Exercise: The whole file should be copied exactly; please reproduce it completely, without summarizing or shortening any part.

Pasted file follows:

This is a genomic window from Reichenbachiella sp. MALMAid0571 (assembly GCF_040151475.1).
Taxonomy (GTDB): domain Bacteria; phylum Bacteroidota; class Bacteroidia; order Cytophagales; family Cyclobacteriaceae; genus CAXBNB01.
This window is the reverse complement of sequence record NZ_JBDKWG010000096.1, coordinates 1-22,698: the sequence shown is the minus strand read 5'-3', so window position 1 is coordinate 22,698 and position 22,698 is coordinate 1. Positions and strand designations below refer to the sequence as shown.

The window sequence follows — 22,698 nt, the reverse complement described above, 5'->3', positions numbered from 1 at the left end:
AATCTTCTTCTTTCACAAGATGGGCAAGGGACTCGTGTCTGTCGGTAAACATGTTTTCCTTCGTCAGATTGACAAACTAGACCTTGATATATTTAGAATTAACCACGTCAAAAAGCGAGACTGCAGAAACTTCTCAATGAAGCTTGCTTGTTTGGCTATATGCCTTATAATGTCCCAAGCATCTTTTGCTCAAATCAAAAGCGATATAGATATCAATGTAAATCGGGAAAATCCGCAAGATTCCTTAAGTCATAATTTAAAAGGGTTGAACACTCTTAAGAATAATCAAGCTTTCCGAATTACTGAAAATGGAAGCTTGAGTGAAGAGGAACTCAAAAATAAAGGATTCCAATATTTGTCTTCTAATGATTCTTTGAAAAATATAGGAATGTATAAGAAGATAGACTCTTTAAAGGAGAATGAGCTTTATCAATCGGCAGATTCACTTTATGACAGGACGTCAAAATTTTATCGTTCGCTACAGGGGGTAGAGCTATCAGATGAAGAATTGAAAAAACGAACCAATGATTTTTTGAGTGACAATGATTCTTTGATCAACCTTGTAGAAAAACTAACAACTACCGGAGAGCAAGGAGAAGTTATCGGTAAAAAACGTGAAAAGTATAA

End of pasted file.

This is a genomic window from Reichenbachiella sp. MALMAid0571 (assembly GCF_040151475.1).
Taxonomy (GTDB): domain Bacteria; phylum Bacteroidota; class Bacteroidia; order Cytophagales; family Cyclobacteriaceae; genus CAXBNB01.
This window is the reverse complement of sequence record NZ_JBDKWG010000096.1, coordinates 1-22,698: the sequence shown is the minus strand read 5'-3', so window position 1 is coordinate 22,698 and position 22,698 is coordinate 1. Positions and strand designations below refer to the sequence as shown.

The window sequence follows — 22,698 nt, the reverse complement described above, 5'->3', positions numbered from 1 at the left end:
AATCTTCTTCTTTCACAAGATGGGCAAGGGACTCGTGTCTGTCGGTAAACATGTTTTCCTTCGTCAGATTGACAAACTAGACCTTGATATATTTAGAATTAACCACGTCAAAAAGCGAGACTGCAGAAACTTCTCAATGAAGCTTGCTTGTTTGGCTATATGCCTTATAATGTCCCAAGCATCTTTTGCTCAAATCAAAAGCGATATAGATATCAATGTAAATCGGGAAAATCCGCAAGATTCCTTAAGTCATAATTTAAAAGGGTTGAACACTCTTAAGAATAATCAAGCTTTCCGAATTACTGAAAATGGAAGCTTGAGTGAAGAGGAACTCAAAAATAAAGGATTCCAATATTTGTCTTCTAATGATTCTTTGAAAAATATAGGAATGTATAAGAAGATAGACTCTTTAAAGGAGAATGAGCTTTATCAATCGGCAGATTCACTTTATGACAGGACGTCAAAATTTTATCGTTCGCTACAGGGGGTAGAGCTATCAGATGAAGAATTGAAAAAACGAACCAATGATTTTTTGAGTGACAATGATTCTTTGATCAACCTTGTAGAAAAACTAACAACTACCGGAGAGCAAGGAGAAGTTATCGGTAAAAAACGTGAAAAGTATAA